It is widely acknowledged by the research community that many students present severe misconceptions about the essentials of electronics [1,2]. This is not an exception when it comes to engineering degrees [3,4,5]. In the recent years, many efforts have been made regarding the analysis of the main difficulties experienced by students [6,7]. Different studies have been principally focused on the understanding of the behaviour of simple electronic circuits [8] and the reasoning they tend to apply to general purpose electric and electronic circuits [9], and even under more complex casuistry [10]. It is generally admitted that students are prone to conceive a wrong physic model for simple circuits, which they normally associate with incorrect macro models, assuming that electric current acts as a flow of a given magnitude that circulates throughout a pipe. Undoubtedly, this misconception leads to wrong assumed effects regarding the micro interactions over the circuit, and in presence of active electronic components [11].
Another important aspect to study involves the teaching roles and the influence of the teacher on the significative learning acquired by the students [12]. As described above, many works have focused on the difficulties and misconceptions on the students’ side. However, more recently, some authors have also concentrated on analysing: (i) teachers’ conceptions of electronics [13]; (ii) teachers’ awareness of students’ misconceptions [14]; (iii) teachers’ attitude to new active learning strategies [15]; (iv) introduction of innovative learning programs [16,17].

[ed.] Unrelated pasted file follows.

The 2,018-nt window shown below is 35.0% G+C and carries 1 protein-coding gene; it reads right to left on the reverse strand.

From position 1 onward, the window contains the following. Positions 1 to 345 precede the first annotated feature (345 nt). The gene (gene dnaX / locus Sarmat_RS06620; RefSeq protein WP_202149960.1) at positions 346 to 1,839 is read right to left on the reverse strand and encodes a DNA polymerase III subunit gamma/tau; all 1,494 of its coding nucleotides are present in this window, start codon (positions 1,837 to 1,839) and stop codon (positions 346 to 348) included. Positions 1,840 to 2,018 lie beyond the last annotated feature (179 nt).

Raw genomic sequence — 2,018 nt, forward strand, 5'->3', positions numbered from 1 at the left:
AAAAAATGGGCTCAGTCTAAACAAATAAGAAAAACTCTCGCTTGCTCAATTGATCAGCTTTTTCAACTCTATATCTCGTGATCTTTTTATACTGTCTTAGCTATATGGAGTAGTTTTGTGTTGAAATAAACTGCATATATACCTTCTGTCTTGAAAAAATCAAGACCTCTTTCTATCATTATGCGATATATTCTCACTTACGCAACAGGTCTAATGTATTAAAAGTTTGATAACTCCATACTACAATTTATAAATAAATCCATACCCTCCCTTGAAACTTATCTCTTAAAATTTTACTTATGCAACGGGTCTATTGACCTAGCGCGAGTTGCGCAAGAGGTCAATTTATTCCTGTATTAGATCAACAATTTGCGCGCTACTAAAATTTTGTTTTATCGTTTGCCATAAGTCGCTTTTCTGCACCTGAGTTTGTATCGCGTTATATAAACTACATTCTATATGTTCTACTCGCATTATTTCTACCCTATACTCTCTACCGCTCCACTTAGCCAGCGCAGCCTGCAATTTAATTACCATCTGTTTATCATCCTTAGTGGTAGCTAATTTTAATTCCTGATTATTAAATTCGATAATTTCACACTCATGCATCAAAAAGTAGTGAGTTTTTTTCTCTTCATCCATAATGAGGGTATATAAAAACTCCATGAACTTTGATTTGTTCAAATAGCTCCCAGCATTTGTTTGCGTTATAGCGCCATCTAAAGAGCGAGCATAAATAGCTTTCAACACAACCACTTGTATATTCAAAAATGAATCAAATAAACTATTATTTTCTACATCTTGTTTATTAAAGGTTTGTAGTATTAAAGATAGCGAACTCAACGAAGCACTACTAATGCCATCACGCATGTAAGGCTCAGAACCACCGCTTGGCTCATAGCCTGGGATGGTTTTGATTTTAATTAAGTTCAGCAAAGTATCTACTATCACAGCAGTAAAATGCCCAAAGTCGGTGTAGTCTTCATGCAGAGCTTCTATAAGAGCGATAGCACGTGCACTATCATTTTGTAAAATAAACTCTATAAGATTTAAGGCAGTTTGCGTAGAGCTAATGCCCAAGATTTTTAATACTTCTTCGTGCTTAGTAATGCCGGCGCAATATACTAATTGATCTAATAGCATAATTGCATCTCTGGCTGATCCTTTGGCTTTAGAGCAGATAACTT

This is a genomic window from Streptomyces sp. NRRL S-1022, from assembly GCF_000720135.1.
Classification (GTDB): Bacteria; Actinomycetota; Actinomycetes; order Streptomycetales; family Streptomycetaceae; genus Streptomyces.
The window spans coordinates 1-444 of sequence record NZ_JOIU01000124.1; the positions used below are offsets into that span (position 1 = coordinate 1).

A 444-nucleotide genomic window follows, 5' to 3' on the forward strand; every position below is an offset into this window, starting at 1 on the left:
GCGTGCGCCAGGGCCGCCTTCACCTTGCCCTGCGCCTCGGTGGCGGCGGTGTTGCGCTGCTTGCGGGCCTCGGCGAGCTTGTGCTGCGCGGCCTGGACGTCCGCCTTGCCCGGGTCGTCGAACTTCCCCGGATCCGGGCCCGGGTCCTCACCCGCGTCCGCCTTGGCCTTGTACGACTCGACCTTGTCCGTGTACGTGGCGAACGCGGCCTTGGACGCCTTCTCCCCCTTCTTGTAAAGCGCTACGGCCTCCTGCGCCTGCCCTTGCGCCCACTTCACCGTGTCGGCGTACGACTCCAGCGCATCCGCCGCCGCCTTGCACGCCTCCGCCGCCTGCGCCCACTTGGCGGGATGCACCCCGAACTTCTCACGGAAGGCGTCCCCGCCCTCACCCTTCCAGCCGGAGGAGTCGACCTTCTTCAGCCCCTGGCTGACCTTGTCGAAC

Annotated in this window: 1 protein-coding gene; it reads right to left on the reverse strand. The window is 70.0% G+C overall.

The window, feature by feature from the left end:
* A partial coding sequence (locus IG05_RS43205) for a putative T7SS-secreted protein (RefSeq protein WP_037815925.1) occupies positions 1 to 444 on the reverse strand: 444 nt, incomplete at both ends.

Amongst the possible interventions to promote active learning in electronics, a variety of acknowledged alternatives have been proposed. On the one hand, most up-to-date approaches rely on the virtualization of laboratories in order to enhance the autonomous learning [18,19], and sometimes through online courses [20,21,22], or even supported by the use of mobile apps [23,24]. On the other hand, former contributions were more determined to the improvement of the learning programs and strategies [25,26,27]. Some other successful results have been reported by designs sustained by collaborative work frameworks [28,29,30]. Another widely accepted solution, which permits extrapolating diverse range of applications [31,32,33], introduces simulation tools in order to aid in the learning process [34,35,36]. To our understanding, there is a long list of possible combinations to integrate the use of such simulation tools to redesign the teaching programs. These have largely demonstrated their effectiveness to achieve promising results regarding the significative and active learning of the students.